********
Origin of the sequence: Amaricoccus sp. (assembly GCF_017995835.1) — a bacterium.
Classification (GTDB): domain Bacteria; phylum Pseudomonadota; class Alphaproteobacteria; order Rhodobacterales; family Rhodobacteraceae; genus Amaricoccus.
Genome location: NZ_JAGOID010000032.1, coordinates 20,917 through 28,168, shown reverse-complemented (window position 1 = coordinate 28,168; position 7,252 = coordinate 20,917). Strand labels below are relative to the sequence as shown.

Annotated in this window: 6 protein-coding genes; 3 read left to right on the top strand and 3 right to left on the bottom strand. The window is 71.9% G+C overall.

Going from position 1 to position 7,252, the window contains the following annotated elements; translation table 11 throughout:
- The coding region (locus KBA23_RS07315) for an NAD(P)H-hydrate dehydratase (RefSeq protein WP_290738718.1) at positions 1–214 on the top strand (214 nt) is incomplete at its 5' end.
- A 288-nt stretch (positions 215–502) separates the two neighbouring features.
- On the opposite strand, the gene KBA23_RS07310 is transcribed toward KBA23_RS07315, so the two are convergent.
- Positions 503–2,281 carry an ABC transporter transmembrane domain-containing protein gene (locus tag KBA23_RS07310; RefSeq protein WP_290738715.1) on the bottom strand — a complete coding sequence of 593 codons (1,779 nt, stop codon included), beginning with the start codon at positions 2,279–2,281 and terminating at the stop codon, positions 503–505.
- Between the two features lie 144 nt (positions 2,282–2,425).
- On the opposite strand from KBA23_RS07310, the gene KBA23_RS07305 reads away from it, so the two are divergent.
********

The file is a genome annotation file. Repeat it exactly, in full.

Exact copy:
Origin of the sequence: Amaricoccus sp. (assembly GCF_017995835.1) — a bacterium.
Classification (GTDB): domain Bacteria; phylum Pseudomonadota; class Alphaproteobacteria; order Rhodobacterales; family Rhodobacteraceae; genus Amaricoccus.
Genome location: NZ_JAGOID010000032.1, coordinates 20,917 through 28,168, shown reverse-complemented (window position 1 = coordinate 28,168; position 7,252 = coordinate 20,917). Strand labels below are relative to the sequence as shown.

Annotated in this window: 6 protein-coding genes; 3 read left to right on the top strand and 3 right to left on the bottom strand. The window is 71.9% G+C overall.

Going from position 1 to position 7,252, the window contains the following annotated elements; translation table 11 throughout:
- The coding region (locus KBA23_RS07315) for an NAD(P)H-hydrate dehydratase (RefSeq protein WP_290738718.1) at positions 1–214 on the top strand (214 nt) is incomplete at its 5' end.
- A 288-nt stretch (positions 215–502) separates the two neighbouring features.
- On the opposite strand, the gene KBA23_RS07310 is transcribed toward KBA23_RS07315, so the two are convergent.
- Positions 503–2,281 carry an ABC transporter transmembrane domain-containing protein gene (locus tag KBA23_RS07310; RefSeq protein WP_290738715.1) on the bottom strand — a complete coding sequence of 593 codons (1,779 nt, stop codon included), beginning with the start codon at positions 2,279–2,281 and terminating at the stop codon, positions 503–505.
- Between the two features lie 144 nt (positions 2,282–2,425).
- On the opposite strand from KBA23_RS07310, the gene KBA23_RS07305 reads away from it, so the two are divergent.